The Plageoles family believe in rediscovering what has been lost. Not for them the slavish adherence to global varietals; Robert Plageoles grubbed up his plantings of Sauvignon and concentrated instead on the native Mauzac, in which he found the potential for a whole range of styles. Mauzac, when dry (or sec tendre to be precise) can produce a fascinating soft style redolent of pears, white cherries and angelica. The Plageoles Mauz-stable includes: Mauzac Blanc, Mauzac en vert, Mauzac Rose, Mauzac Roux, Mauzac Noir - to name but five.
The house of Cazottes bequeaths us two versions of Mauzac Blanc: Marcotte and Champetre, both easy-drinking yet subtle examples of the variety with hints of acacia and pear-blossom leading into palates reminiscent of sage and other green herbs.
Quick definition: Multi-faceted Mauzac
Melon de Bourgogne is better known as Muscadet and is the dominant grape of the area around Nantes on the coast of Brittany, where the Loire meets the Atlantic Ocean. Muscadet has such a bracing sea tang, and such an affinity for the shellfish of the Breton coast – especially the superlative Belon oysters of the region – that it may come as a surprise that the Melon de Bourgogne is a relatively recent arrival, and its dominance in the region was the result of one terrible winter.
The Melon has a long history but not all in one place. As the name would imply, the variety originated in Burgundy but was removed from the vineyards there in the 16th century, as other varieties proved more successful in that climate. However, the ability of the vines to withstand frost made it attractive to winemakers in Anjou, where it was also eventually edged out by other varieties.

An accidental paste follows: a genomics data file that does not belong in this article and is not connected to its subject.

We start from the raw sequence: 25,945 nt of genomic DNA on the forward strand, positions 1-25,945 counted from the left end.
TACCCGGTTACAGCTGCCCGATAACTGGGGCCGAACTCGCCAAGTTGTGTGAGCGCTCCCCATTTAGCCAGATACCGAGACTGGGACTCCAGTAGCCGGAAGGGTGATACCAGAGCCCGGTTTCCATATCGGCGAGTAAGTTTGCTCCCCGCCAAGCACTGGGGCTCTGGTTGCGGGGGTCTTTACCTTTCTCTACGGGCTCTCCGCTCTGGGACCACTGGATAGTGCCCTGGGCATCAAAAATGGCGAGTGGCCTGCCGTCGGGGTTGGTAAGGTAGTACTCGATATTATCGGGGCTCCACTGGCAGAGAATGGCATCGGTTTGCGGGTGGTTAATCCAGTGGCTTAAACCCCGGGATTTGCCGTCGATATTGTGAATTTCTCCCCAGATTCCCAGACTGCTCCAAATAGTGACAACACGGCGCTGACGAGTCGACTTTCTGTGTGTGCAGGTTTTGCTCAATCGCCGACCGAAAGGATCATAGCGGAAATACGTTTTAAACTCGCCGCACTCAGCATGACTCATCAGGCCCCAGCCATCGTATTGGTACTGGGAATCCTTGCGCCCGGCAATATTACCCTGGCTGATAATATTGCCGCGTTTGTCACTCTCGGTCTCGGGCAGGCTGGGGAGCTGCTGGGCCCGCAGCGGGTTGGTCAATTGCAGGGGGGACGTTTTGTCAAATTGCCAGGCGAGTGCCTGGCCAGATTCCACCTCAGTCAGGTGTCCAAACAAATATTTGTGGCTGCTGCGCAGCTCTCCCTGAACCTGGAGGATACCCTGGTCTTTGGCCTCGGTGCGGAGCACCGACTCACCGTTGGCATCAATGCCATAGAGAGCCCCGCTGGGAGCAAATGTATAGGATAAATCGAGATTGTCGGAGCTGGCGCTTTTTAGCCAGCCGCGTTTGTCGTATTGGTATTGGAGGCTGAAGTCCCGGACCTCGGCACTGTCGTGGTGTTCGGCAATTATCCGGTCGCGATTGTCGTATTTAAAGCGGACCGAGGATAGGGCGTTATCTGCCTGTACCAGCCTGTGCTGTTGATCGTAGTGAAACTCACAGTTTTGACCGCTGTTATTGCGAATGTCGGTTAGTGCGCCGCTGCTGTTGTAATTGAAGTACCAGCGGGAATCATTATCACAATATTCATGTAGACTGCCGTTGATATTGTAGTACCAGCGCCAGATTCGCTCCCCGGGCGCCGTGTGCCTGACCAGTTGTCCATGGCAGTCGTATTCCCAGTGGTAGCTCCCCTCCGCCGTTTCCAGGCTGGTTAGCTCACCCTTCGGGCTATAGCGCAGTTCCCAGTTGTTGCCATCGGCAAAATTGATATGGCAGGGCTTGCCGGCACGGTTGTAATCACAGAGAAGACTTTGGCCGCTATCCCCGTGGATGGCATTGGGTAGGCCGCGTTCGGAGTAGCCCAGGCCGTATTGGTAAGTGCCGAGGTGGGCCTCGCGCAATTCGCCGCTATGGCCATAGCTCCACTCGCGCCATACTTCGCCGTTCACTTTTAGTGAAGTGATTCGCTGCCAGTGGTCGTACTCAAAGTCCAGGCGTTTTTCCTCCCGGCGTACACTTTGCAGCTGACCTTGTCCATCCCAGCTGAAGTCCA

At the same time it caught the attention of Dutch distillers further downstream, who needed large quantities of wine with which to make brandy. The Dutch started planting Melon in vineyards near Nantes, the most convenient port from which to ship the wine to Holland, in the 17th century. At the time the area was planted primarily with red grapes but when the worst winter in recorded history devastated the vineyards in 1709, causing barrels to burst in the cellars and even freezing the coastal waters, the Melon was one of two varieties to survive and it has dominated the region ever since.
Although it was originally a rather neutral wine, Muscadet producers have refined their techniques in order to make wines with their own distinctive attributes. In particular, the wine can be designated as Muscadet Sur Lie, indicating that it has been left on the lees for the winter between fermentation in autumn and bottling in spring. This allows the wine to develop a fuller flavour and a slight prickliness that gives the wine additional freshness.